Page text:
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A rainy-day diversion for kids who can color inside the lines. Review of Buried Fire, by Jonathan Stroud. Deep beneath a hilltop in the English countryside, a dragon sleeps. It is neither a peaceful nor a willing slumber. Michael McIntyre sleeps on the hill above, blissfully unaware of the change that is about to take place in his life.
For as Michael sleeps, the dragon dreams, and a single reptilian thought rises from the earth to envelop the boy. When Michael awakens, he finds that he has the ability to see people's true identities. As the days pass, he realizes that he also has three other gifts: the gift of fire, the gift of flying, and the gift of mind control.
Michael takes his brother Stephen to the hilltop to initiate him into the small group of villagers who have been changed by the dragon. However, Stephen resists the use of his gifts. Meanwhile, the Reverend Tom Aubrey of St. Wyndham church has made an interesting discovery in his churchyard; the arm of a large Celtic cross has been lifted from the ground.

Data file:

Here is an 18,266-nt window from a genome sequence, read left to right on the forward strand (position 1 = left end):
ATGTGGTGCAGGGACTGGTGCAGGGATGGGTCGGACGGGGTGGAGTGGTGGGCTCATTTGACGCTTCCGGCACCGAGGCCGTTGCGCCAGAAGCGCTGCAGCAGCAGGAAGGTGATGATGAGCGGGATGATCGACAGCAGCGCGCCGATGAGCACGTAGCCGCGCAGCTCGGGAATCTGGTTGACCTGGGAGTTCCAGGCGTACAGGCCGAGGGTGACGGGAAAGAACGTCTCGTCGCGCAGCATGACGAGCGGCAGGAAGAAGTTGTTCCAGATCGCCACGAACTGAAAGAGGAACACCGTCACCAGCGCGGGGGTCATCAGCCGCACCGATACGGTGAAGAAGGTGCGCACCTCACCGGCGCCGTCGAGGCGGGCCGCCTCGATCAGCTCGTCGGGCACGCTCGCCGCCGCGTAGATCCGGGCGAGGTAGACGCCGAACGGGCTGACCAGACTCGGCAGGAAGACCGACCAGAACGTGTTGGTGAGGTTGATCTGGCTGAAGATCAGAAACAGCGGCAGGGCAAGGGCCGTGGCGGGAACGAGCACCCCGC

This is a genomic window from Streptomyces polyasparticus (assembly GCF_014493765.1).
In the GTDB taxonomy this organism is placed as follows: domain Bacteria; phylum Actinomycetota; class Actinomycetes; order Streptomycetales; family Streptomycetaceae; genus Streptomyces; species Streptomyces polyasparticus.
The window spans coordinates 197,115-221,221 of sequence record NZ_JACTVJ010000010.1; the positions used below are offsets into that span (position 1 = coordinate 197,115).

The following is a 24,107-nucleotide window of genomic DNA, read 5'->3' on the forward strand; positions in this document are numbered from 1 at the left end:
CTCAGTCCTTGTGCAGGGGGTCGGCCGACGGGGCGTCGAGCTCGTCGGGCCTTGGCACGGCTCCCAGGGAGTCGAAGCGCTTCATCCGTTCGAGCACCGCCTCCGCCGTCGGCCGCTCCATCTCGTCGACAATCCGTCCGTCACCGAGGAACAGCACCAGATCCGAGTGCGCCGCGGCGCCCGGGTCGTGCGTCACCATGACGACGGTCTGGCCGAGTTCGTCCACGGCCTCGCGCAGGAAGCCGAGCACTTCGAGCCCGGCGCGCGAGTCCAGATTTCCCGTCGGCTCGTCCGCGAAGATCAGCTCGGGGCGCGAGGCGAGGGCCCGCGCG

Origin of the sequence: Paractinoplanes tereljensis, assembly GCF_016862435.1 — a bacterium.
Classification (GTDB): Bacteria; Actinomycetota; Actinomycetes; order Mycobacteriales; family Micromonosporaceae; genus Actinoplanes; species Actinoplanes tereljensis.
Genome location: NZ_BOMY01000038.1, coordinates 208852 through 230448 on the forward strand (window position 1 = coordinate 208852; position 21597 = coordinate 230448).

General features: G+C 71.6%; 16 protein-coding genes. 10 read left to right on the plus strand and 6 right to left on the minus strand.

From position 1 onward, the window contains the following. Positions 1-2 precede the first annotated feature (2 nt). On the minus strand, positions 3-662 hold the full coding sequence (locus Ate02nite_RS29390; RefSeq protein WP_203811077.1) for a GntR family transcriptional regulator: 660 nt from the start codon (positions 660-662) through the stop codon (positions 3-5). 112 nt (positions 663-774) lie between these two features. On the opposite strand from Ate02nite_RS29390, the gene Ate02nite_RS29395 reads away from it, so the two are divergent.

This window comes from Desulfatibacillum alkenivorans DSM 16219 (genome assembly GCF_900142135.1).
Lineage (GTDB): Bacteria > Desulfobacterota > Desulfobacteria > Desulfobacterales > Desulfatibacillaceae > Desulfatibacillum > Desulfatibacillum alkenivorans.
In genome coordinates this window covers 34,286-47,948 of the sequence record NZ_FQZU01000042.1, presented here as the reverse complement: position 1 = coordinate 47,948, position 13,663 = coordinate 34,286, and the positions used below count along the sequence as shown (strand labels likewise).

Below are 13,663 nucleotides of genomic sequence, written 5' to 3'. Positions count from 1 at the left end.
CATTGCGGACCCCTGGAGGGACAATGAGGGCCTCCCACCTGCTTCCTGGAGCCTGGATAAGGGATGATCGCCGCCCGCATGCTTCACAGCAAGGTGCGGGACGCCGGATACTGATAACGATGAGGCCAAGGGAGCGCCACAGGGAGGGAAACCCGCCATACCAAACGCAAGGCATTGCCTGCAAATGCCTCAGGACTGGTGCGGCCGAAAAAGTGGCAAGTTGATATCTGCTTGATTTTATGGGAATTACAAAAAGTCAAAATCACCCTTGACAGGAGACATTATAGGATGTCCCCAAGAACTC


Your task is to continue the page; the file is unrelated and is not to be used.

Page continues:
What he does not realize is that this cross bound the dragon into the earth, and with its removal the dragon's power has increased. Although Buried Fire has exciting fantasy elements, it is not a book that will appeal to all. The point of view within the text shifts from character to character, creating a fractured narrative that would be hard for a lower-level reader to follow comfortably. Also, the victory at the end of the story becomes dependent upon some minor secondary characters that are not terribly well developed, and as a result the conclusion feels convenient.
However, the tale itself is intriguing. Although the dragon is the core menace of the story, the humans who are acting on his behalf reflect the real conflict. Their interpersonal relationships remain human while their actions become reptilian. This thriller will appeal to those fantasy fans who are strong readers.